Pandora has joined the elite club of Web companies whose first day of trading took off like a raging team of horses. Pandora hit the ground running this morning at $20 a share for a market cap of $3.2 billion, after pricing its IPO at $16 per share on Tuesday night. So who are the winners in this IPO?
With 34.9 million shares, Crosslink Capital owns the largest chunk of the company—nearly 23%, to be exact. At $20 a share, that would make Crosslink’s Pandora stock worth nearly $700 million. Well done, Crosslink.
Coming in second is Walden Venture Capital, which owns 28.4 million shares for 18.67% of the company. Walden’s share of the company is now worth over $480 million.
And with 21.4 million shares, Greylock Partners claims 14% of the company, which is now worth $428 million. Greylock is followed by Labrador Ventures, which owns 12.9 million shares that are now worth $258 million.
But neither Crosslink, Walden, Greylock, nor Labrador opted to sell shares in Pandora’s initial offering. But the Hearst Corporation, which owns 8.7 million shares, did opt to sell some of its stock today, offering 4.3 million, which, at the $20 share price, would have made the company $86 million.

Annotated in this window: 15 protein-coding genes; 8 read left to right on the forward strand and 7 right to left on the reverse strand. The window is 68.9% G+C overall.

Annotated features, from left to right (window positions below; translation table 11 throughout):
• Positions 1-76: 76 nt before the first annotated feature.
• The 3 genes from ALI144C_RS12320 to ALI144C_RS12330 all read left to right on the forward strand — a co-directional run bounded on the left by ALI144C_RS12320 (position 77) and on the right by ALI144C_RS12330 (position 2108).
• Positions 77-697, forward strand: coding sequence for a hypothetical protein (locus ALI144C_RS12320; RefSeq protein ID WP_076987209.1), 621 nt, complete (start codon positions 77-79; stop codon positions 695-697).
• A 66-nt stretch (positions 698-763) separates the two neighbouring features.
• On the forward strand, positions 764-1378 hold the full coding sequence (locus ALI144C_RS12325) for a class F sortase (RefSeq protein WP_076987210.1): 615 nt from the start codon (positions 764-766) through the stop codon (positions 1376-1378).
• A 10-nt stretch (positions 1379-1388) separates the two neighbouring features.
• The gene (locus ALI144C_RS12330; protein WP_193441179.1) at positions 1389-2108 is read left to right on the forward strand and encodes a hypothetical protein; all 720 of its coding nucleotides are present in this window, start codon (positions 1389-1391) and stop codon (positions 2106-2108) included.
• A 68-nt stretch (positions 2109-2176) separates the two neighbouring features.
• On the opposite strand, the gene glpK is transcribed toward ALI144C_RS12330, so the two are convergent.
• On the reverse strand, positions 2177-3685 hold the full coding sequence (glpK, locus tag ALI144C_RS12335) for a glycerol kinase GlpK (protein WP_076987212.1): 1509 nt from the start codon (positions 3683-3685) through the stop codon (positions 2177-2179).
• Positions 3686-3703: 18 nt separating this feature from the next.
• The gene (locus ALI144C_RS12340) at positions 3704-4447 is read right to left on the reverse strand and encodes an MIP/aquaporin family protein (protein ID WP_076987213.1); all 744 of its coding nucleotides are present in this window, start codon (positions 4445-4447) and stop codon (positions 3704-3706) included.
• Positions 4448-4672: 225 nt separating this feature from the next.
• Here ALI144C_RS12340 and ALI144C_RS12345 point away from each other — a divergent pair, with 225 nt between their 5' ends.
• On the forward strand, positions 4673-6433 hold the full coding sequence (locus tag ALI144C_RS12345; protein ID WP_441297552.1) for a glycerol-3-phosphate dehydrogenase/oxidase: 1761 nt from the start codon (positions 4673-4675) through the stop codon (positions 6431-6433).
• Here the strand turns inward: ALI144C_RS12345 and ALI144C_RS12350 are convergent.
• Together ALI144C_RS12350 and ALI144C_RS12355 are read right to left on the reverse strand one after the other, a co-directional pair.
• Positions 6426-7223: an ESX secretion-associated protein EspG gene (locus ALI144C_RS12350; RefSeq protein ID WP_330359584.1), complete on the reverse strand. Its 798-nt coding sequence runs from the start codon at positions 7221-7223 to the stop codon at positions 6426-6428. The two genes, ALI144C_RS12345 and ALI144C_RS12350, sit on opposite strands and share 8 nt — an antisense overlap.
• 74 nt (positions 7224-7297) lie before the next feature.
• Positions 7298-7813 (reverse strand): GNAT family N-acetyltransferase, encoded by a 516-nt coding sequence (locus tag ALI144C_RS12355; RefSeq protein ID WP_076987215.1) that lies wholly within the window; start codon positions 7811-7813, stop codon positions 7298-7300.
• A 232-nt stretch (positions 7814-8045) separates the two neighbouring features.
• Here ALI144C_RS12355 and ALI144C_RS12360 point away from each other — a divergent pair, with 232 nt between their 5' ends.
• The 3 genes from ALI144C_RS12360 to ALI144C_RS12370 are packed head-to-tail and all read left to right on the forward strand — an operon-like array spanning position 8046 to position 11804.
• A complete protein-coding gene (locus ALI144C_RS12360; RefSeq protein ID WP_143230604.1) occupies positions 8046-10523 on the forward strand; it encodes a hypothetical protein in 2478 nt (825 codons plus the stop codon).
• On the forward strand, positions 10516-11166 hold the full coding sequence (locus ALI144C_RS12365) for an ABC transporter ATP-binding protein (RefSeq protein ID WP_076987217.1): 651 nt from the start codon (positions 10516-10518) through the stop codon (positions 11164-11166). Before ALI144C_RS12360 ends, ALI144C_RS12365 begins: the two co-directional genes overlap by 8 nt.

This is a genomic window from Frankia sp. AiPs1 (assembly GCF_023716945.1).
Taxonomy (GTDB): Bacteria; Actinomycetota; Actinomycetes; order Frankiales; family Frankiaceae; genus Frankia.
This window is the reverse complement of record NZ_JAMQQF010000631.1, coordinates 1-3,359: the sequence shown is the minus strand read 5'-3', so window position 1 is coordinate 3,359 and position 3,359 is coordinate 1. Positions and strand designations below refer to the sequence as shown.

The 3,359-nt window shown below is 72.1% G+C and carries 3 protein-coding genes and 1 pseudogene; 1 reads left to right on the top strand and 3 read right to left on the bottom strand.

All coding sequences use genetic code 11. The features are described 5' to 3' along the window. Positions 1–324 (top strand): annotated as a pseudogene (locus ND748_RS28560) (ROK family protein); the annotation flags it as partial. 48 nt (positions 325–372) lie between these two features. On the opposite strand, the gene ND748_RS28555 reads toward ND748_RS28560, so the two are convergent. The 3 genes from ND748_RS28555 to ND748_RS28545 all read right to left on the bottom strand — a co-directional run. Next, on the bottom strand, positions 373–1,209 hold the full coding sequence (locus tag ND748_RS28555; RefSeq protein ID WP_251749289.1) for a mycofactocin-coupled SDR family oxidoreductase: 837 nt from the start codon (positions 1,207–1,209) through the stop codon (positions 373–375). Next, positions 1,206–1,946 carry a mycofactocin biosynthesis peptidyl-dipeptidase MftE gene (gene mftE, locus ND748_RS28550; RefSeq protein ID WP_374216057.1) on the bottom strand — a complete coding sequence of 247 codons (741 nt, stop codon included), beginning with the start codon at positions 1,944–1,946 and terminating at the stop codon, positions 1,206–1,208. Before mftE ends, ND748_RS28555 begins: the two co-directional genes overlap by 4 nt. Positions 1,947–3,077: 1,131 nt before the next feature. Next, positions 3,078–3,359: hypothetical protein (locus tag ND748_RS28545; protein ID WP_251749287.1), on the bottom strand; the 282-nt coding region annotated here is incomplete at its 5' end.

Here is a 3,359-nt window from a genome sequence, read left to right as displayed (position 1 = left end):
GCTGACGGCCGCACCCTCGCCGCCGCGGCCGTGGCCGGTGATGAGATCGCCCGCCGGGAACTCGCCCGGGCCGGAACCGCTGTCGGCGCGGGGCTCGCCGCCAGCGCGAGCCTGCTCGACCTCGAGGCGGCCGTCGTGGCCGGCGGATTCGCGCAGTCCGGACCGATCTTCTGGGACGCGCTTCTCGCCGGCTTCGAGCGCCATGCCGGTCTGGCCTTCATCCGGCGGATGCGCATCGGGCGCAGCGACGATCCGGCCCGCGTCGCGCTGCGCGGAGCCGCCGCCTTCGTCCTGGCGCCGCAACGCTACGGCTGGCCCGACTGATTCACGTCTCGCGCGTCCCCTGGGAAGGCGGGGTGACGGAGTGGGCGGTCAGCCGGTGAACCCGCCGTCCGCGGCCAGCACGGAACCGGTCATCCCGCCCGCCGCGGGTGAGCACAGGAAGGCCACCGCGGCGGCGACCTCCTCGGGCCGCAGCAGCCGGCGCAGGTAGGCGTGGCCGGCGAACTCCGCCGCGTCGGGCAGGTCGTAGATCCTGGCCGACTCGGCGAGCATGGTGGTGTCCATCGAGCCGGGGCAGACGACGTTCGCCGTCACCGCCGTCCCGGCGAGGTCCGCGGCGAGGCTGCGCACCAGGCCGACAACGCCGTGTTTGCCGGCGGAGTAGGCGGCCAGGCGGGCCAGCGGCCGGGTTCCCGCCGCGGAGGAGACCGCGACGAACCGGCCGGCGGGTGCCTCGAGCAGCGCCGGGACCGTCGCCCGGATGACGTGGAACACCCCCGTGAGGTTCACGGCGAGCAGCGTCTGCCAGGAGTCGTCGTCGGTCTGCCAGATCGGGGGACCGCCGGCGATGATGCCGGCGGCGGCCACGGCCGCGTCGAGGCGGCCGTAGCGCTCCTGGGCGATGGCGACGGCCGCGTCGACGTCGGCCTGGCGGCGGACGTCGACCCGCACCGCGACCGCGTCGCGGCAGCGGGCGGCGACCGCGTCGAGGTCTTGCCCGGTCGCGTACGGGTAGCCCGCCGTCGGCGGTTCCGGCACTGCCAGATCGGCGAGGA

Additionally, Pandora CTO Tom Conrad offered 247,000 of his 2.5 million shares, potentially earning as much as $4.9 million. Another Pandora exec, chief revenue officer John Trimble, offered 74,900 of his 779,000 shares for nearly $1.5 million in potential earnings.
With 3.6 million shares, founder Tim Westergren owns 2.38% of the company, which is now worth $72 million, but Westergren did not put up any of his own shares for sale today. CEO Joe Kennedy also declined to put up any of his 4.2 million shares for sale.
Board member Peter Chernin owns 1.2 million shares, which are now worth $24 million, but he, too, declined to offer any shares in today's trading, as did investor Peter Glotcher, who owns 1.5 million shares worth $30 million.